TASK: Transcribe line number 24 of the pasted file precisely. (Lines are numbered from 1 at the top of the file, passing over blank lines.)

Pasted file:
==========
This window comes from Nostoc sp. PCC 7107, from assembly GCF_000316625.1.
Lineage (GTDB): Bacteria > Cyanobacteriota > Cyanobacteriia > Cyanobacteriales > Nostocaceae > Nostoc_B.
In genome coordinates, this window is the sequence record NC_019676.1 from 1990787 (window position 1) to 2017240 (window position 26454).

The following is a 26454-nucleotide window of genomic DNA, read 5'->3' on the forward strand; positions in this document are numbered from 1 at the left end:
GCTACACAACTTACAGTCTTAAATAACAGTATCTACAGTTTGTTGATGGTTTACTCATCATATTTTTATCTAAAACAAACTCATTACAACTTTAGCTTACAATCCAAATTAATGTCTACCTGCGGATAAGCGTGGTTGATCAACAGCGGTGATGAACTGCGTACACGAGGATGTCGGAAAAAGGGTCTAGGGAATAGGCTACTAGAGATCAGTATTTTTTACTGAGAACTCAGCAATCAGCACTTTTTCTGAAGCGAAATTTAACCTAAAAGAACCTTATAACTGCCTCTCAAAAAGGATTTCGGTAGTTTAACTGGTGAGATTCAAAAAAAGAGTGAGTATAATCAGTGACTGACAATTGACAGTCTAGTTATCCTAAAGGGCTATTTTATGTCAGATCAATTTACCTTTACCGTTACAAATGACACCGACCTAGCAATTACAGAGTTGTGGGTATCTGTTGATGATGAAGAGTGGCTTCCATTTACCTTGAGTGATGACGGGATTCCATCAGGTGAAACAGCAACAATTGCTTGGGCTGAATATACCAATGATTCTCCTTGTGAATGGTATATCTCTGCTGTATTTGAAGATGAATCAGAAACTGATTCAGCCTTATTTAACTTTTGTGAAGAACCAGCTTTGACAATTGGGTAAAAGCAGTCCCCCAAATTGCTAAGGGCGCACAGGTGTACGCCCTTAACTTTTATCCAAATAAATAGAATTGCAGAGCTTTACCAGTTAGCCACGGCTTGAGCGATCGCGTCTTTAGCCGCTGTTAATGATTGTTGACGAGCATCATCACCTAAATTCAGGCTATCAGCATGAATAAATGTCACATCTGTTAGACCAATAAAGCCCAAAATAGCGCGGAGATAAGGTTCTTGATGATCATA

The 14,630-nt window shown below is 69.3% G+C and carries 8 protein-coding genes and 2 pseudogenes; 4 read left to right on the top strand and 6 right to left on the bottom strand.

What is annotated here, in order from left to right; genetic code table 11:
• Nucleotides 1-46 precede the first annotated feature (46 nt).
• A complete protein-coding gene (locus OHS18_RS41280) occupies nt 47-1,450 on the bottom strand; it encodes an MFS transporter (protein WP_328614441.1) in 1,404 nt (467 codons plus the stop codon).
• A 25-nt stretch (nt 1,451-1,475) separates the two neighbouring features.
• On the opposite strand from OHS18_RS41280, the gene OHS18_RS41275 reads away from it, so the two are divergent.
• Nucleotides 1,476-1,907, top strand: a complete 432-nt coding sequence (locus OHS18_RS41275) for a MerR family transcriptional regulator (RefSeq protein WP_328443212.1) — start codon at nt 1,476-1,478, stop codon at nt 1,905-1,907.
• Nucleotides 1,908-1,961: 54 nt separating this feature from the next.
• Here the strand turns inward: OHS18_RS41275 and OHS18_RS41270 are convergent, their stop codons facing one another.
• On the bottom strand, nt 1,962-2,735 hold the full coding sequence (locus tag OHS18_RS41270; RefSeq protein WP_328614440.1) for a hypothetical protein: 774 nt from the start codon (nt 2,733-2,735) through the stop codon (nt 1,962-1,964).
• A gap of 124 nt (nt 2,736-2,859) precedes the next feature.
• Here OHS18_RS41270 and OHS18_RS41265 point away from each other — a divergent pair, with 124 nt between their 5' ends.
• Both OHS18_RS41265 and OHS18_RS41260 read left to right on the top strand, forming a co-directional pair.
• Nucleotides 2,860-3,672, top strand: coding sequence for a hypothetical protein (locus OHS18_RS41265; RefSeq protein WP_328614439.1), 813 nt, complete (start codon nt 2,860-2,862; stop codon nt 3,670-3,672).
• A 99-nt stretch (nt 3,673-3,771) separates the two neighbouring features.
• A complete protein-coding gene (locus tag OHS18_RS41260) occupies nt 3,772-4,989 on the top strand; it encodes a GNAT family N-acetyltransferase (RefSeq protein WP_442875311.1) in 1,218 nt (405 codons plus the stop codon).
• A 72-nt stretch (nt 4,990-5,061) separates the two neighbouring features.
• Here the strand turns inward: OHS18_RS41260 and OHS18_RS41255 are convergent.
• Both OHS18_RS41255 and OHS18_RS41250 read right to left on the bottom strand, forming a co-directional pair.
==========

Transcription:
• Both OHS18_RS41255 and OHS18_RS41250 read right to left on the bottom strand, forming a co-directional pair.